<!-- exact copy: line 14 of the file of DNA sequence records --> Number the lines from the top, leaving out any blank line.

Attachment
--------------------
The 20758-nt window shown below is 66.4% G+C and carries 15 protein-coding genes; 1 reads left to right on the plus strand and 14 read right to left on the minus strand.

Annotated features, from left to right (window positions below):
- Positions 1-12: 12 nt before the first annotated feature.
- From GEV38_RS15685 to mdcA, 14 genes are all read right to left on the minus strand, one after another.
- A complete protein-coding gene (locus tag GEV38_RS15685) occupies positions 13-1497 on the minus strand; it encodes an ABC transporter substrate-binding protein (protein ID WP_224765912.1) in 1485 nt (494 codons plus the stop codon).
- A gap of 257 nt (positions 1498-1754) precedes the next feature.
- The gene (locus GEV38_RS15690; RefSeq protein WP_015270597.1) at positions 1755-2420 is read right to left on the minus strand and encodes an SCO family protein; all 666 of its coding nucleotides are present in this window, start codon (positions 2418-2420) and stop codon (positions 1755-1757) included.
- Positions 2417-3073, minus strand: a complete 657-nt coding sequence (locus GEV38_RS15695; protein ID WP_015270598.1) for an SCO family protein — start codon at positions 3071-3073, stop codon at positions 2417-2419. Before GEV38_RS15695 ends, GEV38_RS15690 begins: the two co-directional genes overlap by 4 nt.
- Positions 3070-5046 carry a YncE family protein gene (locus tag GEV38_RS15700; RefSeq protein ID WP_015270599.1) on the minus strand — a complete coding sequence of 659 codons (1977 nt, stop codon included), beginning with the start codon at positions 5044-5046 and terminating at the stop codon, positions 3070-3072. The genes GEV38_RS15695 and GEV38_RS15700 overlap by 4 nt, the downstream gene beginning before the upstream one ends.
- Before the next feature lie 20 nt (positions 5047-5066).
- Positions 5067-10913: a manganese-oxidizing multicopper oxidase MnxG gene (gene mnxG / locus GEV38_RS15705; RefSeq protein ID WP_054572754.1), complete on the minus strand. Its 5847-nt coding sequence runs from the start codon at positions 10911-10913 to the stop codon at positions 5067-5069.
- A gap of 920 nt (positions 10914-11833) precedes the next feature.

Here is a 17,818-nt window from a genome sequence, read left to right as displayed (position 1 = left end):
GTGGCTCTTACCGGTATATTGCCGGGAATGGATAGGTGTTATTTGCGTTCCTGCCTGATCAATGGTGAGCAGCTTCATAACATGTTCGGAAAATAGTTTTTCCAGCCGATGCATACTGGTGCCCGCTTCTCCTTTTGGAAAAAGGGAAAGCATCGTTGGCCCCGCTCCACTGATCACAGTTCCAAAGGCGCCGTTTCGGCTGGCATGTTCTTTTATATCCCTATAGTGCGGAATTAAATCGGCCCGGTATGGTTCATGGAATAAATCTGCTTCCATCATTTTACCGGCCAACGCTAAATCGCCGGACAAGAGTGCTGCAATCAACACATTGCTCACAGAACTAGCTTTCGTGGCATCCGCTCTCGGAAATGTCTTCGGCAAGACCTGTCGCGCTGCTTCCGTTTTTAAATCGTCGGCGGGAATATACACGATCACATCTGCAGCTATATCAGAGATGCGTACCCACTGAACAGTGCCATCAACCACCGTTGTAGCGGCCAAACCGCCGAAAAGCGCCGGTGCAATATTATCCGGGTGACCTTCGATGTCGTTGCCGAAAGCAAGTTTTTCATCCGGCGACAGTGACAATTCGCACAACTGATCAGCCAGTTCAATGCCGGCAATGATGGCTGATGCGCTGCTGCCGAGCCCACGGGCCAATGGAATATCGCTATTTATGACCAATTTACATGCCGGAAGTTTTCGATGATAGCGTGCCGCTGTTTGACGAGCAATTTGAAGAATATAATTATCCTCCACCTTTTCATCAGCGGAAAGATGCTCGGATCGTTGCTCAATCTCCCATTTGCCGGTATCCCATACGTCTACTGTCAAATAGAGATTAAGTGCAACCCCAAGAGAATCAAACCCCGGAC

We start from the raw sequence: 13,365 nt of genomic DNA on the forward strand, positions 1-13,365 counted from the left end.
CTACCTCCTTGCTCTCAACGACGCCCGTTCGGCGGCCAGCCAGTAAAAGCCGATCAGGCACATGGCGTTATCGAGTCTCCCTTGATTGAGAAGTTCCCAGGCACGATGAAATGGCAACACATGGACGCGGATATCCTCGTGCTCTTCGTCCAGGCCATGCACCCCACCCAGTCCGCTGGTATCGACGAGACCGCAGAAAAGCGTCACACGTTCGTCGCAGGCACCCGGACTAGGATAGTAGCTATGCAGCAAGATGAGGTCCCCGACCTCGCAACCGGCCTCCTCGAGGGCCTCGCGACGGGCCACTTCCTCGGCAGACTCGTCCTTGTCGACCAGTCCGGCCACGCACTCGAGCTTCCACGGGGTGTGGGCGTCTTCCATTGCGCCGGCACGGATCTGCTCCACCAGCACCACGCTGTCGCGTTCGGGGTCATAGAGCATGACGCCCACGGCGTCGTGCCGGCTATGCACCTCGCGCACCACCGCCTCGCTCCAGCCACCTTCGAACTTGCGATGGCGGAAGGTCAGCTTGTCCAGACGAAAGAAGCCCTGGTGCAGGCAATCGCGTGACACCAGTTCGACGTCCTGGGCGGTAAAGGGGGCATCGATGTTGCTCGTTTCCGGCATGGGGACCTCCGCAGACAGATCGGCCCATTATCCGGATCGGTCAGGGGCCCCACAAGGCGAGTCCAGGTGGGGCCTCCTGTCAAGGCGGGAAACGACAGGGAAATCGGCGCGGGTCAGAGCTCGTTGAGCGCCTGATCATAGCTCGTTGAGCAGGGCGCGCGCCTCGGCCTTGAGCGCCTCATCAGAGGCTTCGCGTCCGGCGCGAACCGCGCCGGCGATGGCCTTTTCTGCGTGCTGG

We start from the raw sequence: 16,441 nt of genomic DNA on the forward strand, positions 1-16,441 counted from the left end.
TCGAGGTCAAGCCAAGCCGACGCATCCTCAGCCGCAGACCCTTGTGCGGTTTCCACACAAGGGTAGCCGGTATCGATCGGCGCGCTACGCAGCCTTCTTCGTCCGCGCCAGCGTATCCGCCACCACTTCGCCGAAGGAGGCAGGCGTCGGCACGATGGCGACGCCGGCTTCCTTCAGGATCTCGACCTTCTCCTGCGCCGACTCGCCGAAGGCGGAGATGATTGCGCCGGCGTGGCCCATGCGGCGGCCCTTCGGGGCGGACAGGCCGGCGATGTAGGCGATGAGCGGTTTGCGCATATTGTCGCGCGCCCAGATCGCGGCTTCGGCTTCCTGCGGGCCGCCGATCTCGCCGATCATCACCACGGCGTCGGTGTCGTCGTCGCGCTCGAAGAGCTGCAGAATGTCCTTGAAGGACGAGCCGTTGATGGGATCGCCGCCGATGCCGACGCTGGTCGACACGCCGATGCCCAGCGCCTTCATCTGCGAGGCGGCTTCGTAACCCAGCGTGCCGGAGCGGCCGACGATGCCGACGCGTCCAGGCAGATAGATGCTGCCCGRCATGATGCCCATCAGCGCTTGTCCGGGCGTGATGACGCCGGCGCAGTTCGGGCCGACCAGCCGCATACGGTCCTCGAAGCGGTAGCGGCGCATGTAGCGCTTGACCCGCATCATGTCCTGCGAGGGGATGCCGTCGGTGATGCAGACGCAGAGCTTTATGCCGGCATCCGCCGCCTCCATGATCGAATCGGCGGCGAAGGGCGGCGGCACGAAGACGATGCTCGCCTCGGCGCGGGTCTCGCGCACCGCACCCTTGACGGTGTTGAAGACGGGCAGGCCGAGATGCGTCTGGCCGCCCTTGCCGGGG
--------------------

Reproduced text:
GTGGCTCTTACCGGTATATTGCCGGGAATGGATAGGTGTTATTTGCGTTCCTGCCTGATCAATGGTGAGCAGCTTCATAACATGTTCGGAAAATAGTTTTTCCAGCCGATGCATACTGGTGCCCGCTTCTCCTTTTGGAAAAAGGGAAAGCATCGTTGGCCCCGCTCCACTGATCACAGTTCCAAAGGCGCCGTTTCGGCTGGCATGTTCTTTTATATCCCTATAGTGCGGAATTAAATCGGCCCGGTATGGTTCATGGAATAAATCTGCTTCCATCATTTTACCGGCCAACGCTAAATCGCCGGACAAGAGTGCTGCAATCAACACATTGCTCACAGAACTAGCTTTCGTGGCATCCGCTCTCGGAAATGTCTTCGGCAAGACCTGTCGCGCTGCTTCCGTTTTTAAATCGTCGGCGGGAATATACACGATCACATCTGCAGCTATATCAGAGATGCGTACCCACTGAACAGTGCCATCAACCACCGTTGTAGCGGCCAAACCGCCGAAAAGCGCCGGTGCAATATTATCCGGGTGACCTTCGATGTCGTTGCCGAAAGCAAGTTTTTCATCCGGCGACAGTGACAATTCGCACAACTGATCAGCCAGTTCAATGCCGGCAATGATGGCTGATGCGCTGCTGCCGAGCCCACGGGCCAATGGAATATCGCTATTTATGACCAATTTACATGCCGGAAGTTTTCGATGATAGCGTGCCGCTGTTTGACGAGCAATTTGAAGAATATAATTATCCTCCACCTTTTCATCAGCGGAAAGATGCTCGGATCGTTGCTCAATCTCCCATTTGCCGGTATCCCATACGTCTACTGTCAAATAGAGATTAAGTGCAACCCCAAGAGAATCAAACCCCGGAC